Nepal in MonochromeHundred-year-old Namgyal Dolma’s face tells many stories. The lines on her face—seen on a black-and-white portrait photograph of her, currently ondisplay at the Siddhartha Art Gallery, Babermahal—tell tales of lost identity, of struggle and survival.
Hundred-year-old Namgyal Dolma’s face tells many stories. The lines on her face—seen on a black-and-white portrait photograph of her, currently on
display at the Siddhartha Art Gallery, Babermahal—tell tales of lost identity, of struggle and survival.
The photograph of the senior Tibetan refugee is one among a
collection of 46 photographs by Jan Moller Hansen, a Danish photographer and diplomat currently based in Nepal. The caption next to the photograph tells the viewers how Dolma has been living in a refugee camp here in Kathmandu since 1960. In fact, four generations of her family currently live in the same camp.
Like Dolma’s portrait, the other works in Images of Nepal, too, tell stories of people—mostly of Nepalis and of some who have been living here as refugees—who have been working hard to live their days in an underdeveloped world.
Upon entering the gallery ground floor, the viewer is greeted by a series of black-and-white photographs, of which the smallest is about 15X23 inches. These photographs are predominantly portraits, spare some that depict urban Nepali landscape, earthquake ravaged areas, and so forth.
Hansen’s collection—although deprived of any strict markings or divisions—is divided into sections. The sections, it seems, has been based on the socio-political similarities that the content of the photographs carries. The series, because it comes out of the photographer’s travels around Nepal, has also been divided, in some places, according to the areas where the photographer has journeyed to capture the frames.
The ground floor primarily displays portraits of refugees in Nepal—Tibetans, Bhutanese and Burmese (the Myanmar people are referred to as “illegal refugees” in Hansen’s captions)—and child workers. In the collection, Hansen’s captions provide context to most photographs. And since most of the photographs are postcard-like portraits, it would be difficult for the viewer to make much of them otherwise. Some of the captions work quite well: for example, in a portrait of two girls, the caption reads: “Two girls who work at a brick kiln in Tathali [Bhaktapur District]. Migration caused by rural poverty, lack of opportunities and a ten-year long insurgency has made efforts to reduce child labor more difficult.” Two teenage girls are photographed here against the backdrop of a roughly plastered brick wall. They look right through the glass frame they are in and stare back at you. The girl on the left has her arms around the other girl.
But not all captions do justice to the photographs. The twelfth photograph from the collection, for example, is a mug-shot of a boy. His hair is messy and there are dirt stains on his face. The boy has a smile on his face—his face is focused, the rest of it is blurred. The caption reads: “A Dalit boy in Simikot, Humla.” Of course, the six words does somewhat provide the viewer with the location and the situation of the photographer’s subject, but the image makes the same kind of impact without it. It feels like the photograph is just one among the many portraits that Hansen took during his travels around the country. It is commendable for a man of Hansen’s stature to be going around and interacting with people first-hand and hence, in my opinion, photos such as this would do well without a caption rather than with one.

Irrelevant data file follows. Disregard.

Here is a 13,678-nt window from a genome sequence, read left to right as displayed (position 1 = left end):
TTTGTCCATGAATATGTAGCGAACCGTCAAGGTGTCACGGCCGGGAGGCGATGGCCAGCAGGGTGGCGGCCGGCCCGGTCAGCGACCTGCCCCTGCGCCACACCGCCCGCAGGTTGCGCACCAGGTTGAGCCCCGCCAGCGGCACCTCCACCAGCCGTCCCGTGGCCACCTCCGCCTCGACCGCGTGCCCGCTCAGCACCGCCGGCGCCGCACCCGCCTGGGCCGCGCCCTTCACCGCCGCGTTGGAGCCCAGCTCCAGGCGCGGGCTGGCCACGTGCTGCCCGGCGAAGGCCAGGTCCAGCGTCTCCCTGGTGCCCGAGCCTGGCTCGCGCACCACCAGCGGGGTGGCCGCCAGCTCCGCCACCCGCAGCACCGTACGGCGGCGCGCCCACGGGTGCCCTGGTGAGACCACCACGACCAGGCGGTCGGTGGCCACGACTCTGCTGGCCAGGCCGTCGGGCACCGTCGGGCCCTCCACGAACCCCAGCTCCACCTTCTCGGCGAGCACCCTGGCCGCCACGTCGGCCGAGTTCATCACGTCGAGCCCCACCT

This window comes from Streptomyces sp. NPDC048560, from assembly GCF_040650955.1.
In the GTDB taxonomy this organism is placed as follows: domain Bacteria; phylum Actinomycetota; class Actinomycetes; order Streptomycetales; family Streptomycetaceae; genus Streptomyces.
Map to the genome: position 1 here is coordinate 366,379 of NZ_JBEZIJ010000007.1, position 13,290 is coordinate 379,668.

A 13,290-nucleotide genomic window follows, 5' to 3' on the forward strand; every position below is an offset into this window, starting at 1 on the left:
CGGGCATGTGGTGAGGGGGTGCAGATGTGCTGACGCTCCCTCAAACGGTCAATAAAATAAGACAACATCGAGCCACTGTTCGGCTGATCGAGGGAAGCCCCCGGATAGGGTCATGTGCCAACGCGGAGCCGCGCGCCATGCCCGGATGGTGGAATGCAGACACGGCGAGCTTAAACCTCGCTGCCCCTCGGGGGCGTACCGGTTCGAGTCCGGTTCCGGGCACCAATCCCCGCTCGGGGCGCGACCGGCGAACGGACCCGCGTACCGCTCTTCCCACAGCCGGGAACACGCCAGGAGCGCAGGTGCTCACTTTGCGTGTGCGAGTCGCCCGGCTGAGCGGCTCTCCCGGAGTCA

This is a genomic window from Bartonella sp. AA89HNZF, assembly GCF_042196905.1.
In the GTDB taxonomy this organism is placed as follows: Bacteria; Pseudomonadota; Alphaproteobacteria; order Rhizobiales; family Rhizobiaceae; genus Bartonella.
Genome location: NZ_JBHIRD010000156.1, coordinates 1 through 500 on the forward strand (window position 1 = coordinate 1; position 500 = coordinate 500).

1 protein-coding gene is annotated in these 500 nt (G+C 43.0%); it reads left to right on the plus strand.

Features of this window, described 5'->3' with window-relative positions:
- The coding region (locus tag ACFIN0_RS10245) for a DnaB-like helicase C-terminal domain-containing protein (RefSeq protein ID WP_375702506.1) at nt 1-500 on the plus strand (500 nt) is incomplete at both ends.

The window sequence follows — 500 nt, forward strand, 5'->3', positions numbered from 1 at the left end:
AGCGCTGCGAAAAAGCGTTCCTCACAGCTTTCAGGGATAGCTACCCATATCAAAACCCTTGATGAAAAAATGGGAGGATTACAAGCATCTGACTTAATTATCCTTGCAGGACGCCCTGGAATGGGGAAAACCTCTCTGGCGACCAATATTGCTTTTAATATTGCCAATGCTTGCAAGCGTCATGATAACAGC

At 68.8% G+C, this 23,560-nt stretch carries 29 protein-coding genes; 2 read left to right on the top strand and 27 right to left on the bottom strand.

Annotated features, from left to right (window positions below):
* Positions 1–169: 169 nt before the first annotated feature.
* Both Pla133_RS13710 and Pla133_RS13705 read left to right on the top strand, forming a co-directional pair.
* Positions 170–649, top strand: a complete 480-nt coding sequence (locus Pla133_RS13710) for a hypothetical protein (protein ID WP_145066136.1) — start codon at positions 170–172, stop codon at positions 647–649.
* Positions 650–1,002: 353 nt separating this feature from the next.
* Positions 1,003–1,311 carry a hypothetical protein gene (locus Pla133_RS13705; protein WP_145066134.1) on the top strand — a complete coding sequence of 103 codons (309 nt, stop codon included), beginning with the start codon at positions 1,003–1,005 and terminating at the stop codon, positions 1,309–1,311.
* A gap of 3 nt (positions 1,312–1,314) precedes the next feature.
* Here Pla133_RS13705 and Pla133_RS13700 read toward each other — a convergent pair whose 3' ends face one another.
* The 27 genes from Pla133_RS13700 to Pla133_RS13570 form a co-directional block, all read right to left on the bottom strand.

Hansen’s way with his media is praiseworthy. Because all the photos are shot in monochrome, the images are spared from hue contrasts that could—when working in a non-setup environment—distract the viewer’s eyes. Instead they are exposed to gradients that shift from whites to grays to black, and back to grays. This and the sharp and blur textures work as separators of subjects. The depth of field, the photographer has exploited masterfully, guides the audiences’ eyes to move around the canvas. The photographs are printed on Hahnemuehle paper using Archival Ink.
Hansen’s book, also titled Images of Nepal, was also launched during the inaugural ceremony of the photography exhibition on September 9. The book also consists of Hansen’s controversial photography, titled Mother Saying Goodbye to her Angel, which depicts family members trying to console a mother who has just lost her child, in Aryaghat, Pashupati. The body of the child rests on a flat stone, his feet slightly touching Bagmati’s waters. The photograph had received much criticism when it was published along with an article titled Societies in Black and White written by Kunda Dixit last year. One nepalikukur has commented: “Unfortunately, the photo that won Hansen an award [the photographer won 1x.com‘s 2013 Photo Award on Documentary (People’s Choice)] is probably one he should not have taken or published. A powerful image, no doubt, but without consent (one assumes) nor the imperative of reportage (e.g. conflict), this is mere voyeurism.”
Judging by the place where the photograph was taken, it seems Hansen had captured the image from the opposite bank of the Bagmati River, a good 30 metres—give or take—away from where the child’s final rites were being held—and probably out of the family members’ view. Considering this, the picture of Hansen’s does come out to be voyeuristic and unethical as there has not been any evidence, yet, about the family being aware of the photographer taking the picture.
Nevertheless, the images currently being displayed in the gallery refrain from such issues and is of the nature that immediately garners positive attention. Hansen has to be thanked for being a foreign official who takes time out to understand Nepal not just superficially, but by actually interacting with its people.